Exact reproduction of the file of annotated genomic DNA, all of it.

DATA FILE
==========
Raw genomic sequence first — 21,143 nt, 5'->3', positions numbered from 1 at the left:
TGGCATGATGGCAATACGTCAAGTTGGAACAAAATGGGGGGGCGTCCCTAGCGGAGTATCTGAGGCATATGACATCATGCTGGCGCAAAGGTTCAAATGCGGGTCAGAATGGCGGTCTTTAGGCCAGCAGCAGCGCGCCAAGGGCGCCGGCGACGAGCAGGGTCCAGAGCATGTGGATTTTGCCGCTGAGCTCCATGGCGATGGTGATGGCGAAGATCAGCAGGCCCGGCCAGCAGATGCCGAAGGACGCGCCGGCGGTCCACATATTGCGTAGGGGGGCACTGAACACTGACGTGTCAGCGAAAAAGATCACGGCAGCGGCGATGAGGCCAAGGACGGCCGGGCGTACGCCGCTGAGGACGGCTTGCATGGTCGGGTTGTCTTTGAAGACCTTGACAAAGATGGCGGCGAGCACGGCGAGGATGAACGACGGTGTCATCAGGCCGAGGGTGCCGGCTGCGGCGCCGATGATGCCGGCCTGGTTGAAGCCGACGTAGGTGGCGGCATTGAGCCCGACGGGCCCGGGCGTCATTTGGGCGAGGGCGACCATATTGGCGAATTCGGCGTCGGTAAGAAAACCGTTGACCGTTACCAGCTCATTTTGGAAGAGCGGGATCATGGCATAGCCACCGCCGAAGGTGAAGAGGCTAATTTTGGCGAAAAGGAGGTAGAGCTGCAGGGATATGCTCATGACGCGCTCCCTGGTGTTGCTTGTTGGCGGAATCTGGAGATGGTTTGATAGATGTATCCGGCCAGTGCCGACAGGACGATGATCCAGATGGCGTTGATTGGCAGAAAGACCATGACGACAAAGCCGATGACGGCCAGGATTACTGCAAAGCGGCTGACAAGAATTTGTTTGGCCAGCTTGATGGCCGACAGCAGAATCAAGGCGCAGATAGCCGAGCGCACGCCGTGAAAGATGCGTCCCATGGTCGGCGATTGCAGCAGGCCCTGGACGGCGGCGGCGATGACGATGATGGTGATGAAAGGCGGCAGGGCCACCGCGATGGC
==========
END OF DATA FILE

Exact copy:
Raw genomic sequence first — 21,143 nt, 5'->3', positions numbered from 1 at the left:
TGGCATGATGGCAATACGTCAAGTTGGAACAAAATGGGGGGGCGTCCCTAGCGGAGTATCTGAGGCATATGACATCATGCTGGCGCAAAGGTTCAAATGCGGGTCAGAATGGCGGTCTTTAGGCCAGCAGCAGCGCGCCAAGGGCGCCGGCGACGAGCAGGGTCCAGAGCATGTGGATTTTGCCGCTGAGCTCCATGGCGATGGTGATGGCGAAGATCAGCAGGCCCGGCCAGCAGATGCCGAAGGACGCGCCGGCGGTCCACATATTGCGTAGGGGGGCACTGAACACTGACGTGTCAGCGAAAAAGATCACGGCAGCGGCGATGAGGCCAAGGACGGCCGGGCGTACGCCGCTGAGGACGGCTTGCATGGTCGGGTTGTCTTTGAAGACCTTGACAAAGATGGCGGCGAGCACGGCGAGGATGAACGACGGTGTCATCAGGCCGAGGGTGCCGGCTGCGGCGCCGATGATGCCGGCCTGGTTGAAGCCGACGTAGGTGGCGGCATTGAGCCCGACGGGCCCGGGCGTCATTTGGGCGAGGGCGACCATATTGGCGAATTCGGCGTCGGTAAGAAAACCGTTGACCGTTACCAGCTCATTTTGGAAGAGCGGGATCATGGCATAGCCACCGCCGAAGGTGAAGAGGCTAATTTTGGCGAAAAGGAGGTAGAGCTGCAGGGATATGCTCATGACGCGCTCCCTGGTGTTGCTTGTTGGCGGAATCTGGAGATGGTTTGATAGATGTATCCGGCCAGTGCCGACAGGACGATGATCCAGATGGCGTTGATTGGCAGAAAGACCATGACGACAAAGCCGATGACGGCCAGGATTACTGCAAAGCGGCTGACAAGAATTTGTTTGGCCAGCTTGATGGCCGACAGCAGAATCAAGGCGCAGATAGCCGAGCGCACGCCGTGAAAGATGCGTCCCATGGTCGGCGATTGCAGCAGGCCCTGGACGGCGGCGGCGATGACGATGATGGTGATGAAAGGCGGCAGGGCCACCGCGATGGC